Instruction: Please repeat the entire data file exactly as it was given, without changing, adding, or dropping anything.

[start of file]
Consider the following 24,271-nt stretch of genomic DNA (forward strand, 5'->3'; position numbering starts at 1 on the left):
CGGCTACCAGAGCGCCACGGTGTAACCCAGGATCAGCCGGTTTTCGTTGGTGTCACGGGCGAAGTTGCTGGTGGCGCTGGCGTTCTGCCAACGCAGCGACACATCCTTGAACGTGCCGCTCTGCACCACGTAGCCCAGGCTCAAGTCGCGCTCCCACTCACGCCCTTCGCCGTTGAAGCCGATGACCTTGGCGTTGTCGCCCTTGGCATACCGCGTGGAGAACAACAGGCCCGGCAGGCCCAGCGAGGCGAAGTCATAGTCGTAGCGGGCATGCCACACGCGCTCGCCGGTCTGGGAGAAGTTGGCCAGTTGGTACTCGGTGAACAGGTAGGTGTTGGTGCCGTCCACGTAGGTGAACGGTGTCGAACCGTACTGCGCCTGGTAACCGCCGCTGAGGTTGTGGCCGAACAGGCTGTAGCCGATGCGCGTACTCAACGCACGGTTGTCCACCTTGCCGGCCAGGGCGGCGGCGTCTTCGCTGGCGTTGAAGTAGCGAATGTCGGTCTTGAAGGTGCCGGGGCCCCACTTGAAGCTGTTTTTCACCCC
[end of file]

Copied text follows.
Consider the following 24,271-nt stretch of genomic DNA (forward strand, 5'->3'; position numbering starts at 1 on the left):
CGGCTACCAGAGCGCCACGGTGTAACCCAGGATCAGCCGGTTTTCGTTGGTGTCACGGGCGAAGTTGCTGGTGGCGCTGGCGTTCTGCCAACGCAGCGACACATCCTTGAACGTGCCGCTCTGCACCACGTAGCCCAGGCTCAAGTCGCGCTCCCACTCACGCCCTTCGCCGTTGAAGCCGATGACCTTGGCGTTGTCGCCCTTGGCATACCGCGTGGAGAACAACAGGCCCGGCAGGCCCAGCGAGGCGAAGTCATAGTCGTAGCGGGCATGCCACACGCGCTCGCCGGTCTGGGAGAAGTTGGCCAGTTGGTACTCGGTGAACAGGTAGGTGTTGGTGCCGTCCACGTAGGTGAACGGTGTCGAACCGTACTGCGCCTGGTAACCGCCGCTGAGGTTGTGGCCGAACAGGCTGTAGCCGATGCGCGTACTCAACGCACGGTTGTCCACCTTGCCGGCCAGGGCGGCGGCGTCTTCGCTGGCGTTGAAGTAGCGAATGTCGGTCTTGAAGGTGCCGGGGCCCCACTTGAAGCTGTTTTTCACCCC